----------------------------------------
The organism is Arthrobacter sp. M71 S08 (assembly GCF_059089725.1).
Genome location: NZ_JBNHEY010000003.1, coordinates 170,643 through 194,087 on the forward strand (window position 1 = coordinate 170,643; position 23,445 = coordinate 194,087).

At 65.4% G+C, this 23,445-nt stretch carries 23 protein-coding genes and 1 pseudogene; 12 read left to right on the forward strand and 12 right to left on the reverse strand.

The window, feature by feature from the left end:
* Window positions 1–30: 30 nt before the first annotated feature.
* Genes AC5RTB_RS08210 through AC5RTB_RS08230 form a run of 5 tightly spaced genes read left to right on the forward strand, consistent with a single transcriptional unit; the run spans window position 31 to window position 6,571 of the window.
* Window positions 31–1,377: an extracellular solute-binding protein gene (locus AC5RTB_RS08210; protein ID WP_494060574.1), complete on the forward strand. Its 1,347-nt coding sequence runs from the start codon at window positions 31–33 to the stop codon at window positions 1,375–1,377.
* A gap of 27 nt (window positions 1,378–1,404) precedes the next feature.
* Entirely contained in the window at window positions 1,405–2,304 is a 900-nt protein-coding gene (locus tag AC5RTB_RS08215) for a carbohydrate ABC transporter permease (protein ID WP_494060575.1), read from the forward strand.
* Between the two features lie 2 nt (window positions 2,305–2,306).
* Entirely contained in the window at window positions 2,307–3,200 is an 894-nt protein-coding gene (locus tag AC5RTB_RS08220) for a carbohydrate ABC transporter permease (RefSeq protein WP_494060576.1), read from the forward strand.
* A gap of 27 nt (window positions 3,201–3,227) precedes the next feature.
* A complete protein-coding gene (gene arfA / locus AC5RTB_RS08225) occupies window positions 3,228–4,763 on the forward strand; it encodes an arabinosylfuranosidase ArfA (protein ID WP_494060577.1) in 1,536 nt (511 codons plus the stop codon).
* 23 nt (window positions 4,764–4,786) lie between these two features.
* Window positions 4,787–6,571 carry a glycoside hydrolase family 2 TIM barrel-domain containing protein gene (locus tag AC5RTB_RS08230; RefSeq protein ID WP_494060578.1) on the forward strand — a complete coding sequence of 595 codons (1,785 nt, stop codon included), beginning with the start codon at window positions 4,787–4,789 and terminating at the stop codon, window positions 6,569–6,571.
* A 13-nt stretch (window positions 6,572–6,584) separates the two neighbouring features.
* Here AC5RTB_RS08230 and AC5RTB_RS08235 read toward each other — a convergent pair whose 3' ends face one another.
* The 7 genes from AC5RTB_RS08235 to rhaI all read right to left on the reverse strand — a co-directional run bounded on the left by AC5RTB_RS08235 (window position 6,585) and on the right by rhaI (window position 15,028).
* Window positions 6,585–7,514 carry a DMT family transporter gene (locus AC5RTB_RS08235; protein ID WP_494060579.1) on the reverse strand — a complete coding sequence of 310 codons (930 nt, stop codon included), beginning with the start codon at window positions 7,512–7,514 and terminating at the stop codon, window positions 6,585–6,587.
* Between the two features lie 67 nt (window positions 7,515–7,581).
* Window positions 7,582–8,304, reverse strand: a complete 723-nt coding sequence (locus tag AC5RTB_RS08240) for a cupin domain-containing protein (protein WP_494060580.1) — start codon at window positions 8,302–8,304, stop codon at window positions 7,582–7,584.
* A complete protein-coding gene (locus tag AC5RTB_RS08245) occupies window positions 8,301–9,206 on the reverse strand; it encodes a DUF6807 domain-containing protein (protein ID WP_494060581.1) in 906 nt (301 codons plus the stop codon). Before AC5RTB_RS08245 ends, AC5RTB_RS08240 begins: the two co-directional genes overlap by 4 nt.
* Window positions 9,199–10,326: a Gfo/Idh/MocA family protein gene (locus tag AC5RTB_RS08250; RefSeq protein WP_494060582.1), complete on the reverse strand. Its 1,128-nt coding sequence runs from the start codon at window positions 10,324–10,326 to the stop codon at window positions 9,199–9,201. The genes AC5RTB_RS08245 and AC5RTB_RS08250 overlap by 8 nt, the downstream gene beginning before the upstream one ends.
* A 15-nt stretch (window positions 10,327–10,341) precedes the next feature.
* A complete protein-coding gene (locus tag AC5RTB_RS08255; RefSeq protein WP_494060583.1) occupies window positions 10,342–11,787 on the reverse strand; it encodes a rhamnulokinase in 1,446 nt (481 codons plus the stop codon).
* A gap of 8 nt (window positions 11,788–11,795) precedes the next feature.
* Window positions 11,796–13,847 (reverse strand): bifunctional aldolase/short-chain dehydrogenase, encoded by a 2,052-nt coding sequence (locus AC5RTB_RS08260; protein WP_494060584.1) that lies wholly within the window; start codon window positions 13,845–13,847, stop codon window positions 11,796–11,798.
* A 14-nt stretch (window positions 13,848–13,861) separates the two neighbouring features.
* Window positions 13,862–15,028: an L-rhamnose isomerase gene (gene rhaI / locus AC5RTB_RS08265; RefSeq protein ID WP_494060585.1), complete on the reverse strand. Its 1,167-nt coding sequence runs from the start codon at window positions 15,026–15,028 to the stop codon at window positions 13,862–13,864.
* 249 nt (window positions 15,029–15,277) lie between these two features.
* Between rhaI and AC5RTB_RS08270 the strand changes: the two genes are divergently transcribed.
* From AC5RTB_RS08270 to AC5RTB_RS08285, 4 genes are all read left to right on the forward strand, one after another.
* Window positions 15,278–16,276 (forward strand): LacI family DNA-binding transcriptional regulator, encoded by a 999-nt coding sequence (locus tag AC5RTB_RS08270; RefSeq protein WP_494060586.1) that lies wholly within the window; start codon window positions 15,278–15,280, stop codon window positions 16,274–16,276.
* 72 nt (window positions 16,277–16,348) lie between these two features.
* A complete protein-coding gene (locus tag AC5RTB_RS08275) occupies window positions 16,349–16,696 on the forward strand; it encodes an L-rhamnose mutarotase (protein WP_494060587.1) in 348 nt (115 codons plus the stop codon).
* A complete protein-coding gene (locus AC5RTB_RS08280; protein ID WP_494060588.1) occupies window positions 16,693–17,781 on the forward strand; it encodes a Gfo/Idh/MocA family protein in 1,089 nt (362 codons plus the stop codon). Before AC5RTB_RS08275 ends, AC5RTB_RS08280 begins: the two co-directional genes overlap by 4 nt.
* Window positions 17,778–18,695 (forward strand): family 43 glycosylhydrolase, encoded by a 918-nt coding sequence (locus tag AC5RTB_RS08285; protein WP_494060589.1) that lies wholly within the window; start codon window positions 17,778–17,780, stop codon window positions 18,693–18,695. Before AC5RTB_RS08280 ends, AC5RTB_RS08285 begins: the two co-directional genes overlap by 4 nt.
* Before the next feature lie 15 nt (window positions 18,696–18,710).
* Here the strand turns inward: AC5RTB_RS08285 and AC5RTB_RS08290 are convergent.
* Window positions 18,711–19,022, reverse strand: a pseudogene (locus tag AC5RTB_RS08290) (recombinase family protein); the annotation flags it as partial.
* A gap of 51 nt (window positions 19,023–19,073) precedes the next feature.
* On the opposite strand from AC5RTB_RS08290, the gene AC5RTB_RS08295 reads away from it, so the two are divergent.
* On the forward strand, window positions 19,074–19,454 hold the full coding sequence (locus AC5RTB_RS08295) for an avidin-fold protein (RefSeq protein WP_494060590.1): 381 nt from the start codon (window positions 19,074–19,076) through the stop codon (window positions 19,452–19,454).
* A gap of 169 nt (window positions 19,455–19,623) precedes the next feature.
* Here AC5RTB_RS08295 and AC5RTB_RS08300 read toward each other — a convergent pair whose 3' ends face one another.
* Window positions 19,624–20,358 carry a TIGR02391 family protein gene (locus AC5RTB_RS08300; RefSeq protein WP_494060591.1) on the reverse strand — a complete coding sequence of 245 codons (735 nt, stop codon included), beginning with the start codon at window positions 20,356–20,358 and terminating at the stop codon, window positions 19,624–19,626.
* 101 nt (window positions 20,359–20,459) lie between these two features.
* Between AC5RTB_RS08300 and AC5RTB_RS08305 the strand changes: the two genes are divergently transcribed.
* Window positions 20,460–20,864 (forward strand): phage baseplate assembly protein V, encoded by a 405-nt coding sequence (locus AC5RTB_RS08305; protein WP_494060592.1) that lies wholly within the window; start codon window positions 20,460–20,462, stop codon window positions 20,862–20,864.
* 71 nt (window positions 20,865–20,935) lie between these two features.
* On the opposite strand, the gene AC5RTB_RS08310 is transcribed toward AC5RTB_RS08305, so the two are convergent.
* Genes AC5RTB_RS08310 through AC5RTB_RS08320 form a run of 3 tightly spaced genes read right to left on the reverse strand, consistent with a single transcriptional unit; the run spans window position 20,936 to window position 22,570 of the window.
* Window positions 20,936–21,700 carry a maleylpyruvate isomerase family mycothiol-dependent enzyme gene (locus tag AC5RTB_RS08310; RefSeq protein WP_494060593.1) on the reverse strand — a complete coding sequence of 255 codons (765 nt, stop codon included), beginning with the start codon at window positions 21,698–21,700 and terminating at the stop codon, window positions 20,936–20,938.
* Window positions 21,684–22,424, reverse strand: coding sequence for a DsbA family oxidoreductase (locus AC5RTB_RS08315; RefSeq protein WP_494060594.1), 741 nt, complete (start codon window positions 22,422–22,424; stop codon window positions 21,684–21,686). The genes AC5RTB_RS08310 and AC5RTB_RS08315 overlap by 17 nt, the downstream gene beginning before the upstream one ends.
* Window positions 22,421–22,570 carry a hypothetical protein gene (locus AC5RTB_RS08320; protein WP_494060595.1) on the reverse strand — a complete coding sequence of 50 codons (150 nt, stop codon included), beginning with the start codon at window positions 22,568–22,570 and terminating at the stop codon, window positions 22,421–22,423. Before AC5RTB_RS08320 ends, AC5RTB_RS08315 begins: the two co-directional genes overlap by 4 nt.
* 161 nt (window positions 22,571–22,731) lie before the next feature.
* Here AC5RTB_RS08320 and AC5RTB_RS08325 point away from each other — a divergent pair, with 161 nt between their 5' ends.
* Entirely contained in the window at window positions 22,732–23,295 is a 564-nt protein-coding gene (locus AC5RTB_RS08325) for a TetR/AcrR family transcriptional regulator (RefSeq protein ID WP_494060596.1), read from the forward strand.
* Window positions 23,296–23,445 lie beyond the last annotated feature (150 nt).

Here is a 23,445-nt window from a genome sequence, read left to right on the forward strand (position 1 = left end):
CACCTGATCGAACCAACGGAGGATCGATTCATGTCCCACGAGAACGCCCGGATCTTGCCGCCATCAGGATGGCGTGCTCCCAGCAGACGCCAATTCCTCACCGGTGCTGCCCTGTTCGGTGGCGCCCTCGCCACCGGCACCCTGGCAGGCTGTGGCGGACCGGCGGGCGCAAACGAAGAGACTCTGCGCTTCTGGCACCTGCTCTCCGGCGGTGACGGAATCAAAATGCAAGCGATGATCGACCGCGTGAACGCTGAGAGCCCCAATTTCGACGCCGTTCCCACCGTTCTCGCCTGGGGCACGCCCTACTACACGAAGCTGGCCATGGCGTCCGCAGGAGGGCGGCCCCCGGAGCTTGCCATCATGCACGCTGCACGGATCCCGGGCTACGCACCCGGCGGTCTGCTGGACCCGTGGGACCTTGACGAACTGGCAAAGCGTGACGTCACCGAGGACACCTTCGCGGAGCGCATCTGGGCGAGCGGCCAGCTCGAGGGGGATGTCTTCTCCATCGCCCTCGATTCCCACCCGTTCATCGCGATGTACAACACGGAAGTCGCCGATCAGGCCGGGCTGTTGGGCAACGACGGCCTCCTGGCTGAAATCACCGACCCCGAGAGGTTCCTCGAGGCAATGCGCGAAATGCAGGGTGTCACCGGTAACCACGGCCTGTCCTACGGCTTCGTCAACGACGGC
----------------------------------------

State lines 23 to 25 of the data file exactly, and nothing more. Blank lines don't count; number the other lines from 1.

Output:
* Window positions 9,199–10,326: a Gfo/Idh/MocA family protein gene (locus tag AC5RTB_RS08250; RefSeq protein WP_494060582.1), complete on the reverse strand. Its 1,128-nt coding sequence runs from the start codon at window positions 10,324–10,326 to the stop codon at window positions 9,199–9,201. The genes AC5RTB_RS08245 and AC5RTB_RS08250 overlap by 8 nt, the downstream gene beginning before the upstream one ends.
* A 15-nt stretch (window positions 10,327–10,341) precedes the next feature.
* A complete protein-coding gene (locus tag AC5RTB_RS08255; RefSeq protein WP_494060583.1) occupies window positions 10,342–11,787 on the reverse strand; it encodes a rhamnulokinase in 1,446 nt (481 codons plus the stop codon).